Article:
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Overflow, Underflow, and Roundoff Errors Unlike mathematical numbers, computer numbers are of finite precision. Integers have a finite range and floatingpoint numbers have limited precision and range. Attempts to increase a number above its maximum value will result in an overflow error. Decreasing a value below its smallest allowable value results in an underflow. Floating-point numbers are imprecise. This imprecision is called roundoff error. Example 1.5 Roundoff Error This program does some simple arithmetic to illustrate roundoff error: void main ( ) { double x=1000/3.0; double y=x - 333.0; double z=3*y - 1.0; } cout <<"x=" <<x; cout <<"y=" <<y; cout <<"z=" <<z;
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x = 333.333 y = 0.333333 z = -5.68434E-14 In exact arithmetic, the variables would have the values x=331/3. y=l/3, and z=0. However, 1/3 cannot be represented exactly as a floating-point value. The inaccuracy is reflected in the residue value for z. This example also illustrates an inherent problem with using floating-point types within conditional tests of equality. If one were to test (z==0) it would fail even if z is very nearly zero, which is likely to happen when z should algebraically be zero. Therefore, it is better to avoid tests for equality with floating-point types. The E-Format for Floating-Point Values When input or output, floating-point values may be specified in either of two formats: fixed-point and scientific. The output in Ex. 1.5 illustrates both: 333.333 has fixed-point format, and -5.68434E-14 has scientific format. Floating-point values with magnitude in the range 0.1 to 999,999 will normally be printed in fixed-point format; all others will be printed in scientific format.
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2 Conditionals and Type Conversion In this chapter: Input The if Statement The if...else Statement Relational Operators Compound Statements Keywords Compound Conditions Boolean Expressions Nested Conditionals The Conditional Expression Operator The switch Statement Scope
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Enumeration Types Type Conversions
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The programs in 1 all have sequential execution: each statement in the program executes once, in the order that they are listed. Conditional statements allow for programs that are more flexible in that the execution of some statements depends upon conditions that change while the program is running. This chapter describes the if statement, the if . . . else statement, and the switch statement and it also shows how to include simple input into your programs. Input In C++, input is analogous to output. Instead of data flowing out to the output stream cout, we have data flowing in from the input stream cin (pronounced "see-in"). The name stands for "console input." Example 2.1 Integer Input Here is code that reads integer input: int main ( ) { int age; cout <<"How old are you "; cin >>age; cout <<"In 10 yrs, you will be" <<age+10 <<". \n"; return 0; }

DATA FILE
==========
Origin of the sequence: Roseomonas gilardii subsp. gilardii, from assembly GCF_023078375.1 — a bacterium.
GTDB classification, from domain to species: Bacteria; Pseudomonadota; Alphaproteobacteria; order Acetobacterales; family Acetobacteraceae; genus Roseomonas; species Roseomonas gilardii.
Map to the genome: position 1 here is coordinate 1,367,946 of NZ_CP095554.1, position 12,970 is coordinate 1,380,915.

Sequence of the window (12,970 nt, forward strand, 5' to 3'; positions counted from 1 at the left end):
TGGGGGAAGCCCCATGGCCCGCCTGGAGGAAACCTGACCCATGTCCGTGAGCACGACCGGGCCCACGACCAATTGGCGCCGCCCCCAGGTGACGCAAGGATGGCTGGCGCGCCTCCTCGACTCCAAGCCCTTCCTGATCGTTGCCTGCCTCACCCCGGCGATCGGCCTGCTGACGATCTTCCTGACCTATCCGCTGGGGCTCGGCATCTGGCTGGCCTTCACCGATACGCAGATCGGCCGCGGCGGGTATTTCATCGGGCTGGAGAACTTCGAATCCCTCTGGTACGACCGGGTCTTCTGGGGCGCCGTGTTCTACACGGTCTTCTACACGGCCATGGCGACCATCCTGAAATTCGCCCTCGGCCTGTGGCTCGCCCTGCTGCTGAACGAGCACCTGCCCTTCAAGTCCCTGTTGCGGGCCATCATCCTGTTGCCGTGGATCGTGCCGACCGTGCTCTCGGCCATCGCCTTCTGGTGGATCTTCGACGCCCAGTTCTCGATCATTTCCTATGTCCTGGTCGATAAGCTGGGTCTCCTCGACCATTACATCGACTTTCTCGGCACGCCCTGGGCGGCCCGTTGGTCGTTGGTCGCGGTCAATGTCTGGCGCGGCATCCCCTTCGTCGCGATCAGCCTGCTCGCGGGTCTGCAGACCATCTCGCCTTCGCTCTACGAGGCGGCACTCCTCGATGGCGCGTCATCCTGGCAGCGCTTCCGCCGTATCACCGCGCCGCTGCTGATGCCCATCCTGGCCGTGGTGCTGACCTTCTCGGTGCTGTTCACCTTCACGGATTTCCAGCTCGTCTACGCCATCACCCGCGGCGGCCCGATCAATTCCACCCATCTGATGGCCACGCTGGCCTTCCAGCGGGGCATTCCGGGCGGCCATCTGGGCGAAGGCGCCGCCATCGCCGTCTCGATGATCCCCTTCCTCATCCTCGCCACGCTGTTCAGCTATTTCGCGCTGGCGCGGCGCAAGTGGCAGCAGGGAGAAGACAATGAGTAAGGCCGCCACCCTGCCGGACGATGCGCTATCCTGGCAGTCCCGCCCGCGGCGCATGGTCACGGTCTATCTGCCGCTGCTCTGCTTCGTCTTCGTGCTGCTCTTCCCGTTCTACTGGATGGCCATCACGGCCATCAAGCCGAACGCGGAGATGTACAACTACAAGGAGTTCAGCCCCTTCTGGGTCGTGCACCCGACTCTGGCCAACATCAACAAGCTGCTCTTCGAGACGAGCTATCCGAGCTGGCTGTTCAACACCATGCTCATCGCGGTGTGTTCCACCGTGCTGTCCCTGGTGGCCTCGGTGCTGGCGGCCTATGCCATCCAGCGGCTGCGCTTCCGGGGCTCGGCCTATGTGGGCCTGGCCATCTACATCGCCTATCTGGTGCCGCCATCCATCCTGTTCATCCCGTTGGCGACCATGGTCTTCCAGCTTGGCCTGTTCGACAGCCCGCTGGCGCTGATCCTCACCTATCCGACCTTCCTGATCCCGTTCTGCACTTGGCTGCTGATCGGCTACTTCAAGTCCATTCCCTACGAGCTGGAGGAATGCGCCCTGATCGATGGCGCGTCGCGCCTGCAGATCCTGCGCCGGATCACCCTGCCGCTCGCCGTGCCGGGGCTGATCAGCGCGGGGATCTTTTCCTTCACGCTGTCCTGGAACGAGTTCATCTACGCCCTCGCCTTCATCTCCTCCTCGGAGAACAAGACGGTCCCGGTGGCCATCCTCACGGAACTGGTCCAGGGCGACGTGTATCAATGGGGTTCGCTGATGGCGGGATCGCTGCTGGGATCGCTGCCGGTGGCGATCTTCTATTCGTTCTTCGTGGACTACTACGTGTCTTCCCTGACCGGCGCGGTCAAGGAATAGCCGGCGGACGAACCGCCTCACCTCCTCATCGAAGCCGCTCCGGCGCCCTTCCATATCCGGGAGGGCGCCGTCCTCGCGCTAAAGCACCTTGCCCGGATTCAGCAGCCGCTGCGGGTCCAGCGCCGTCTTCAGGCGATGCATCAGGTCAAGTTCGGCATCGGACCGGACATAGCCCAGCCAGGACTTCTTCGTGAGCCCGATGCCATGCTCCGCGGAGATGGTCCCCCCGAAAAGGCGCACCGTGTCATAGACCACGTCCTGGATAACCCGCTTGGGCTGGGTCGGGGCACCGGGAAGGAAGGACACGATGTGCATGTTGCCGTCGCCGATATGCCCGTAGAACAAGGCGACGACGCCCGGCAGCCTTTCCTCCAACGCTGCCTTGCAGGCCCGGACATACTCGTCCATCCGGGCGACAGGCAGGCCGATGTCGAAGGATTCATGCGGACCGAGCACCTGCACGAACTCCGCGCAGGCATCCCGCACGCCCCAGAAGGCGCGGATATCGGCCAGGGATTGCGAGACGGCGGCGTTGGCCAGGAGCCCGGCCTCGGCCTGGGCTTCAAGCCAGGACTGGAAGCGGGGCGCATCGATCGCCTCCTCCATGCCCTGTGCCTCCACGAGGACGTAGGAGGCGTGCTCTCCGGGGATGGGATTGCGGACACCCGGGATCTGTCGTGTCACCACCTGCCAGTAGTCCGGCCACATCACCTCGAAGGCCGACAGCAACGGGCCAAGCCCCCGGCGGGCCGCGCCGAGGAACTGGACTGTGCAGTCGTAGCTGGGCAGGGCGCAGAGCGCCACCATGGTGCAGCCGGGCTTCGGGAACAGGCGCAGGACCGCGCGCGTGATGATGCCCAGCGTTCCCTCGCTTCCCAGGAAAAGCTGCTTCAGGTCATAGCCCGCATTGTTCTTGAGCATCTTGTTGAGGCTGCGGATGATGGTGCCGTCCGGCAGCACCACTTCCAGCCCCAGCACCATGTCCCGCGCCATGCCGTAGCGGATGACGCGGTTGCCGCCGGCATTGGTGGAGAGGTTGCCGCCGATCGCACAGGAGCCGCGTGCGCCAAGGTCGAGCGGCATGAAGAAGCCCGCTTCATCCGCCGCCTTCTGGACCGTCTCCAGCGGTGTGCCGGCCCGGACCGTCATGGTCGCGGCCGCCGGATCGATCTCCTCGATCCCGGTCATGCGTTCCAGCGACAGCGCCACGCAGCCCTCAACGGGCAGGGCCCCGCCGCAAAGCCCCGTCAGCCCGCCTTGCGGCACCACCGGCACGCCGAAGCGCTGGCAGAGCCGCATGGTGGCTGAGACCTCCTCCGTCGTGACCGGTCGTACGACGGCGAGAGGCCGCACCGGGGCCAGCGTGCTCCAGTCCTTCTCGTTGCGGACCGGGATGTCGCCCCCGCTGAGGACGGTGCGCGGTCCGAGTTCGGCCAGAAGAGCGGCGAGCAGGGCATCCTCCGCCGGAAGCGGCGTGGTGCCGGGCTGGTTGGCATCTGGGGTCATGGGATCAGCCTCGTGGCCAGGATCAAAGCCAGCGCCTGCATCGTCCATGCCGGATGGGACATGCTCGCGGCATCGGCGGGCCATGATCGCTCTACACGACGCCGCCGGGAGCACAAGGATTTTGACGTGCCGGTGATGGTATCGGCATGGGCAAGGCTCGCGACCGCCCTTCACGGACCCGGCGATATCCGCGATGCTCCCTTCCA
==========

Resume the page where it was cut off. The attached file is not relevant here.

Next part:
How old are you 19 In 10 yrs, you will be 29
The symbol >> is the extraction operator, also called the input operator. It is usually used with the cin input stream, which is usually the user's keyboard. Thus, when the statement cin >>age; executes, the system pauses, waiting for input. As soon as an integer is input, it is assigned to age and the program continues.
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Note! Notice that the preprocessor directive: #include <iostream.h> is missing from Ex. 2.1. It is required in any program that uses either cin or cout. Since nearly every program in this book uses either cin or cout, we will assume that you Will include this line at the beginning of your source code file. Omitting it from these examples simply saves some print space. We will also omit the return statement at the end of the main() function in all future examples. We preface main() with void to indicate to the compiler that no return is expected.
The input object cin is analogous to the output object coat. Each is a C++ stream object that acts as a conduit through which bytes flow. The bytes flow into the running program through the cin object, and they flow out through the cout object.
Example 2.2 Character Input void main () { char first, last; cout <<"Enter initials:\n"; cout <<"\tFirst: "; cin >>first; cout <<"\tLast: "; cin >>last; cout <<"Hi, " <<first <<". " <<last <<".!\n"; }
Enter initials: First: J Last: B Hi, J. B.!
This example illustrates a standard way to format input. The first output line alerts the user to what general input is needed. This is followed by a sequence of specific input
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